Howdy randy,I'm unsure if my boat will make it to the show this year but I'll for sure be there with 5 or so others from jackson.Our restore project is very close to completion and that will be coming with us.It looks awesome! As far as my story goes I arrived in Jackson 5 years ago and really wanted some sort of craft to enjoy this area with.After enjoying a float through Grand Teton Nat'l. Park with a good friend John Fournelle ( who'd built a Ray kit boat with his dad )I was hooked on the wood boat idea.Shortly thereafter I read Brad Dimmock's book "The Doing Of The Thing" about Buzz Holstrum's life and on page 61 was this b&w photo of Buzz's second boat the Silver Steak pulled up on the banks of the Rogue and I decided right then I wanted to build a replica of this boat.One , because it would be unlike any other boat out there and two,I was impressed by Buzz's story and his view of life.I had big plans of bilding a balsa model first but all I ended up with was a cardboard version and I was on my way.
I had no knowledge of boat building but had quite a bit of woobworking experience so I just went to my local lumber yard and ordered sheets of meranti ply and bought my other woods. Not knowing proper wood selection I ended up buying hemlock and birch.Hemlock for all the interior and birch for the sheer rail and chines.I secured a rundown garage at a friends ski bum flop house and modified the space to accomidate the project.Within a week I had the stem and sides connected to a false transom and I could already see the finished product in my head.Next came the construction of the actual transom and the cardboard model provided me with the approx. dimentions. After redesigning the stem(steeper angle)I connected the side panels to the stem and finished transom,put a 4'. temp. brace mid ships for the floor width, and again refrencing my model, figured a 69" beam and installed a temp. brace there as well.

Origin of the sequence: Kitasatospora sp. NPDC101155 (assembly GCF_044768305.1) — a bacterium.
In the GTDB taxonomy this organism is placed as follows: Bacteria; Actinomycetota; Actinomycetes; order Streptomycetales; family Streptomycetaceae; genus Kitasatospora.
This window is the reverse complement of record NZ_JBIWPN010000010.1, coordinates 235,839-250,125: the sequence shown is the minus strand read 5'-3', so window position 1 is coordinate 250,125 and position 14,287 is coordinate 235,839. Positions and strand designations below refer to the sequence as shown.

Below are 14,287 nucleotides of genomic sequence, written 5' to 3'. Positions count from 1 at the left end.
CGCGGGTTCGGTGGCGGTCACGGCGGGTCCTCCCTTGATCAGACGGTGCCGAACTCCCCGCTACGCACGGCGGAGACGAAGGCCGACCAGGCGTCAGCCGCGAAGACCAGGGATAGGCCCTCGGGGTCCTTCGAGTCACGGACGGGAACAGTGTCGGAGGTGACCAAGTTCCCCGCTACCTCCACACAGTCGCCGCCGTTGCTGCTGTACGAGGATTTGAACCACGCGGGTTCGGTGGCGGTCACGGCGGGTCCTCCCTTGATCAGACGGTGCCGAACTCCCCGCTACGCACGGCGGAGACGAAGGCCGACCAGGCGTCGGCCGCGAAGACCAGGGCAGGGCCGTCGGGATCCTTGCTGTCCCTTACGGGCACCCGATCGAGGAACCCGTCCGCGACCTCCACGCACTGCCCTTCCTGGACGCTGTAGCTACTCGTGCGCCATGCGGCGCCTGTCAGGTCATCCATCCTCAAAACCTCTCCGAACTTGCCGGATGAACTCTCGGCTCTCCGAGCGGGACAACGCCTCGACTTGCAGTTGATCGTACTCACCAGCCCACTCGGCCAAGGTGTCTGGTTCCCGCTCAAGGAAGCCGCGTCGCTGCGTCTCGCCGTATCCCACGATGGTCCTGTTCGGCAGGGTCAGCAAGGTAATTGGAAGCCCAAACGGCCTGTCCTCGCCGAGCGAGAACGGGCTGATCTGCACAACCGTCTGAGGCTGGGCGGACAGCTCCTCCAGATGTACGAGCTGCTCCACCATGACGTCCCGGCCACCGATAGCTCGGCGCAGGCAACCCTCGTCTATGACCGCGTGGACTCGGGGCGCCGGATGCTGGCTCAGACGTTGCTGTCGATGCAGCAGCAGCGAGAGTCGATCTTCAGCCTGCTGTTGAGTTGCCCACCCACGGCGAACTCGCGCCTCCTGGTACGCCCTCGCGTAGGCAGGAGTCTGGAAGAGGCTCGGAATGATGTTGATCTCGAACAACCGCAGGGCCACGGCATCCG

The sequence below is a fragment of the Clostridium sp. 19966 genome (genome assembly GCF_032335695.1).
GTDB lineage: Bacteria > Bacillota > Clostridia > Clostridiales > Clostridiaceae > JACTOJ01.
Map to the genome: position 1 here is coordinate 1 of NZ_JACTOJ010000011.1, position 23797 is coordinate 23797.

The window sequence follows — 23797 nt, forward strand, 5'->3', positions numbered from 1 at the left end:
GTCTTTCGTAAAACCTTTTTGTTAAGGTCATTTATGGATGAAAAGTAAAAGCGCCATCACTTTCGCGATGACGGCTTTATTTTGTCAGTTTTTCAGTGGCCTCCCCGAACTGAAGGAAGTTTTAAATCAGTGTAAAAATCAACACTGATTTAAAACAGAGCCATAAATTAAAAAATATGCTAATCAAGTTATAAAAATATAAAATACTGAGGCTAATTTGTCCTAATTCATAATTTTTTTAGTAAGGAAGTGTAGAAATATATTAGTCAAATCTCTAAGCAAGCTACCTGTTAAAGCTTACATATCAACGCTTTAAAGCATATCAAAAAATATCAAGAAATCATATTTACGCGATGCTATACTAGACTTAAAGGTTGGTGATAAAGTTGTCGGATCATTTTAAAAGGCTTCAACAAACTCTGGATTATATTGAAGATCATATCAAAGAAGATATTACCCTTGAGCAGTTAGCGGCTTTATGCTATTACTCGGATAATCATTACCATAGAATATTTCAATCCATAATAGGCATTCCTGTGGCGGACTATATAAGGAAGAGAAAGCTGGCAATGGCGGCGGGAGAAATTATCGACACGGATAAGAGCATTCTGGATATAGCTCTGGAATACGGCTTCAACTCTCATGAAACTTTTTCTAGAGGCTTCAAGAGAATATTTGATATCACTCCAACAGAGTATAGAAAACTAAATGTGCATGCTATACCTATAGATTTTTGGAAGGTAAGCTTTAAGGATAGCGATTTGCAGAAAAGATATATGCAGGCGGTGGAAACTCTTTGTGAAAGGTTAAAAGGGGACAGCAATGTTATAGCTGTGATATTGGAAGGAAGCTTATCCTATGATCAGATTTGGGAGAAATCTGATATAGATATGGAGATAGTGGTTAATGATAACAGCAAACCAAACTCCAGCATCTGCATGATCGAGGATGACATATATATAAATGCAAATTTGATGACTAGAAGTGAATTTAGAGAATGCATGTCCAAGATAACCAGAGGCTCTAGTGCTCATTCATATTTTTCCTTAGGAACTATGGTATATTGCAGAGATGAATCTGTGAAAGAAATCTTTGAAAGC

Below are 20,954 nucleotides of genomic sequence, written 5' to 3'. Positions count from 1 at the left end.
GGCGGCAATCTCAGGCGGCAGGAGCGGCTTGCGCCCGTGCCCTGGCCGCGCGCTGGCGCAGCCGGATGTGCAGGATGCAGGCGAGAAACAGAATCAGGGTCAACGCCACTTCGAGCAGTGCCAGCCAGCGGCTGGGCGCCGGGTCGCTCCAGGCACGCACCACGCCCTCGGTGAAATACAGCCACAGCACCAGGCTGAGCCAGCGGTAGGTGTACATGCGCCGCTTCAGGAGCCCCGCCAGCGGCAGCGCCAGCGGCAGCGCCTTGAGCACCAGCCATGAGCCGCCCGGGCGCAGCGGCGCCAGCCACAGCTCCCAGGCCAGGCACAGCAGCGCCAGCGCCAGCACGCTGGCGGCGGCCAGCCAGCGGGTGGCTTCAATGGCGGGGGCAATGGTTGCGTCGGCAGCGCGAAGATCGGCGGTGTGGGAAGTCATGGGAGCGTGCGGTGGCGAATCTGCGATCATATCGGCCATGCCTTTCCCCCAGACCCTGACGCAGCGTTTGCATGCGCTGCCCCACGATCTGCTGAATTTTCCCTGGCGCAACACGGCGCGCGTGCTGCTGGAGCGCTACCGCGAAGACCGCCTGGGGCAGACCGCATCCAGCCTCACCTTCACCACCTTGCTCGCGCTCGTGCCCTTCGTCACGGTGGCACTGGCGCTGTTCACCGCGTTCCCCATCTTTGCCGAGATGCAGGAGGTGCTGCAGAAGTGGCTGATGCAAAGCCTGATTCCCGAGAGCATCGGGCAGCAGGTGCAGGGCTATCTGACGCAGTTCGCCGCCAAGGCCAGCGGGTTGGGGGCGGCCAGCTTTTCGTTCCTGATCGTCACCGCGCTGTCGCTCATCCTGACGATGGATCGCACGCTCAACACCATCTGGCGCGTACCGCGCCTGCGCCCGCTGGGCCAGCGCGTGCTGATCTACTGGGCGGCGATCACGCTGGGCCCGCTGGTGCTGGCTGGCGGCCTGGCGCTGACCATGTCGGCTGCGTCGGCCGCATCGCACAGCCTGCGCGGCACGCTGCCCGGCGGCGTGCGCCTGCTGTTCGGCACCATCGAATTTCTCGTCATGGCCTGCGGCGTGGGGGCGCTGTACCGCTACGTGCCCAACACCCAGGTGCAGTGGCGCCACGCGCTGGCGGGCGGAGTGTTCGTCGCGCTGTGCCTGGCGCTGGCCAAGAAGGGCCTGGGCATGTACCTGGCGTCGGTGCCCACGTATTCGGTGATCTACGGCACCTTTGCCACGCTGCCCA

My next step was building all the frames and fitting them one by one to the interior.Cutting the chine log placements proved difficult but with perseverance and a few beers I figured it out.It is fair to mention here 2 important factors, a rocking chair that was left behind in the garage by a former tenant and a barstool at my favorite neighborhood watering hole.Both these enabled me to step back from the project and figure my next move, as most of my knowledge came from trial and error and common sense.
Once the chine log was installed I installed the floor and glassed it. I then flipped the boat and installed the inside rails then the sheer rail.The next move proved to be a pain in the butt as I attached the rub rail to the hull.I glassed next and found it is very difficult to achieve a good glass job when the rub rail is in the way.Despite this the glass job turned out fine.
At this point it was nov. And I had to vacate the garage and winter store the mostly finished boat to my yard.By March I was back at it building all the interior seats and decks and by the second week of april I had her in the water.Apon completion of the inaugural float with A.J.(Whom I barely knew at this point)it was back to the shop for some redesigning of the pass. seat setup and a few other modifications.Within a couple weeks of that I found myself launching on the Mackezie and floating to the boat show.
Since then I have learned a great deal about proper construction techniques,materials,proper epoxy techniques and much more concerning how to construct and repair a wood boat.Looking back at my notes I'm surprised she still floats given all the mistakes I made.None the less ,CRUZER as I have named her,continues to afford me the escape and pleasure I yearned for at the begining of the project.I thank AJ, Dutch,John Fournelle,the River's Touch forum,Brad Dimmock and especially Buzz for all the advice and inspiration to make my simple dream a reality.
Now I'm off to work on her some more ,as spring is on the way and a boat owner's work is never done. Cheers ,Kevin